Illumination Diptych (Ottoman Waqf)

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Illumination Diptych (Ottoman Waqf)

England, London, 2010
Gold leaf, tea, pomegranate, Dupont Chinese ink and Offset x-ray film print on paper
Each: 64 × 44 1/2 in. (162.56 × 113.03 cm) Overall: 64 × 89 in. (162.56 × 226.06 cm)
Gift of Edge of Arabia (M.2010.159a-b)
Not currently on public view

Curator Notes

In his groundbreaking Illumination series, to which this pair of startling images belongs, Ahmed Mater draws inspiration from the Islamic arts of the book, most notably manuscripts of the Qur’an, whose pages were decorated with illuminated borders, chapter headings, and verse markers. He even includes the word waqf, a notation often found in manuscripts of the Qur’an, which in legal terms designates a charitable donation. Mater has radically expanded the scale of his illuminations, traditionally a small-scale and intimate art form, creating instead a different sense of intimacy by using his pages to frame or incorporate an X-ray of a human body. After all, what could be more intimate and personal than literally to see inside another individual? This is most eloquently expressed in his great diptychs, as here, in which a traditional type of richly illuminated double-page composition frames two X-rays set face-to-face; the skeletal images suggest an elemental form of humanity, stripped of the skin, hair, eyes, and clothes that differentiate as well as separate us. Born in Abha, Saudi Arabia, Mater is both an artist and a practicing physician. Working in photography, calligraphy, painting, installation, performance, and video, he is one of the leaders of a new generation of artists in Saudi Arabia.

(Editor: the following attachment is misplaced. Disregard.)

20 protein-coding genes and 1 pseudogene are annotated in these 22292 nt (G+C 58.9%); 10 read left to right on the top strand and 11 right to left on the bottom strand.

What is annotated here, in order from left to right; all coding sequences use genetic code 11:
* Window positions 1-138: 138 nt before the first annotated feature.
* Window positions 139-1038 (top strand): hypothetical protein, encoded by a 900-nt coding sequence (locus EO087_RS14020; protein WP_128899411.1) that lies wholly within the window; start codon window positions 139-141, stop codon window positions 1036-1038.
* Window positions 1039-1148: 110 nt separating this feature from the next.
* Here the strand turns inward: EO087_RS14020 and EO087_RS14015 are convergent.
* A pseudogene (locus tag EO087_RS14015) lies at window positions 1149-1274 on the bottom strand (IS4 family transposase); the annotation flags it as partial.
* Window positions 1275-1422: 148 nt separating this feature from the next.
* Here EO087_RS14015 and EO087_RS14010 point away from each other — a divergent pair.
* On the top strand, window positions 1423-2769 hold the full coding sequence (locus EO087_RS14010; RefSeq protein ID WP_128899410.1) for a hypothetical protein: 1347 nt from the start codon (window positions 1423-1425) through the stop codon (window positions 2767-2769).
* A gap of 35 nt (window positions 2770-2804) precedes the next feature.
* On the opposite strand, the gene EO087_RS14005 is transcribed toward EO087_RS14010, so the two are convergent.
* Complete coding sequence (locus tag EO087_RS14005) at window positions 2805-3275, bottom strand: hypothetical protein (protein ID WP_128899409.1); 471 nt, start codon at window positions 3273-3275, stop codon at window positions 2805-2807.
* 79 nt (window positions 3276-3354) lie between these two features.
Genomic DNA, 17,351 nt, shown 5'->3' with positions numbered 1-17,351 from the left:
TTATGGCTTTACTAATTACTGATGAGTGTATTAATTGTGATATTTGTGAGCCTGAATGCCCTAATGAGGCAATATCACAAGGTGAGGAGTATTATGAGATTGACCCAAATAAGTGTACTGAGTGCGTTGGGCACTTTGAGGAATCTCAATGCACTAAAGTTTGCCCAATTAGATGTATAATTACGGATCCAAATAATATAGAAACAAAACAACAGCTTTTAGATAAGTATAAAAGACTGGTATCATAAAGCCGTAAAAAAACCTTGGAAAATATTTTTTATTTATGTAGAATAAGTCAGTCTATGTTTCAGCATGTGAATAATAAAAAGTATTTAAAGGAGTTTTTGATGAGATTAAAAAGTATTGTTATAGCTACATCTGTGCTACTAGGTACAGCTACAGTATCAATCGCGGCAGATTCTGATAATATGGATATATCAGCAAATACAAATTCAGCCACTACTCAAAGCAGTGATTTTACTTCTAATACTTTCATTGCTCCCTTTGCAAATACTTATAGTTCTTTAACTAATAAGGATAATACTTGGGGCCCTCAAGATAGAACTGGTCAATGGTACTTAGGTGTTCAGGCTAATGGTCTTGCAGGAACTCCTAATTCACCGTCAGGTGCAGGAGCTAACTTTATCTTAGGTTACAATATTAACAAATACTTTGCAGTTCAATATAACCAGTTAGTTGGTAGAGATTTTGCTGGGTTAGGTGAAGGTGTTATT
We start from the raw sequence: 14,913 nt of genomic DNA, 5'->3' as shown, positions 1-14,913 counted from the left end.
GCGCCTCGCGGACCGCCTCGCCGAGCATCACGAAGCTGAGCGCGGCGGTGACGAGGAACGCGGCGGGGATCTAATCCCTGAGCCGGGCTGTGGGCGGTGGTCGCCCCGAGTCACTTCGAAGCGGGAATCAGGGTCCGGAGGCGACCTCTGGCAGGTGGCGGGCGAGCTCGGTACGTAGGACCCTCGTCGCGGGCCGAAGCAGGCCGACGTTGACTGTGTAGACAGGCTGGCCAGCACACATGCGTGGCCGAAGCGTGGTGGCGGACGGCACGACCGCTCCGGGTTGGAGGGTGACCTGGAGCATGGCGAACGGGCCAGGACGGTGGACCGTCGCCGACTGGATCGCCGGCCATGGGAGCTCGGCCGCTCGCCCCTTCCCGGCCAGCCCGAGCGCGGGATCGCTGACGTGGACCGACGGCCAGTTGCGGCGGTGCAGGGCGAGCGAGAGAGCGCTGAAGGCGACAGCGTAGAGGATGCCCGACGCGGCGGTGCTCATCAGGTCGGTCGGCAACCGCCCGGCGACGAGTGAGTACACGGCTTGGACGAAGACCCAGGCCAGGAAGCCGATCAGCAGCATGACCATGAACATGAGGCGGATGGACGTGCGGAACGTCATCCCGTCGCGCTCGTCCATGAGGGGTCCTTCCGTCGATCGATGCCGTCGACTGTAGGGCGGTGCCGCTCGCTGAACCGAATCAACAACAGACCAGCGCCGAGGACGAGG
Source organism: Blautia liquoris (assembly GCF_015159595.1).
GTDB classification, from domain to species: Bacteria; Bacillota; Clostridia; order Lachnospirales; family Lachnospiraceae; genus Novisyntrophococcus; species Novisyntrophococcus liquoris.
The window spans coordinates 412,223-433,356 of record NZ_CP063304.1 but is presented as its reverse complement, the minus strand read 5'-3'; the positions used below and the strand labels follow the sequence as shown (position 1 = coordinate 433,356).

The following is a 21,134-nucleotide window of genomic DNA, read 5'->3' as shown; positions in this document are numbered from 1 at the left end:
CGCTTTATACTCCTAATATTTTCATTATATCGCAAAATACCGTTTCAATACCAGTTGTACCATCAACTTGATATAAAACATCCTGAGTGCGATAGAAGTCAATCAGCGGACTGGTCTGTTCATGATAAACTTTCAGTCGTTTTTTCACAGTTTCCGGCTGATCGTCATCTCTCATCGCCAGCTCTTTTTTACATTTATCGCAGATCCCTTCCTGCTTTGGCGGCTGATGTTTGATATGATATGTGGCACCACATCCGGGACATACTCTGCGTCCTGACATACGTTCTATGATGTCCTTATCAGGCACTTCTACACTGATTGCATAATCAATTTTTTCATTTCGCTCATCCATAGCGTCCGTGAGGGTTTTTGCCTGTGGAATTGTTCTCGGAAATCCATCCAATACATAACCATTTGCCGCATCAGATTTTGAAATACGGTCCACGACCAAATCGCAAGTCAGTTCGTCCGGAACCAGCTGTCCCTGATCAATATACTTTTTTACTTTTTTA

• Booth-Clibborn, Edward, ed. Ahmed Mater. London: Booth-Clibborn Editions, 2010.
  • Komaroff, Linda. Gift Tradition in Islamic Art. Los Angeles: Los Angeles County Museum of Art, 2012.
  • Komaroff, Linda. Gifts of the Sultan: the Arts of Giving at the Islamic Courts. Los Angeles: Los Angeles County Museum of Art, 2011.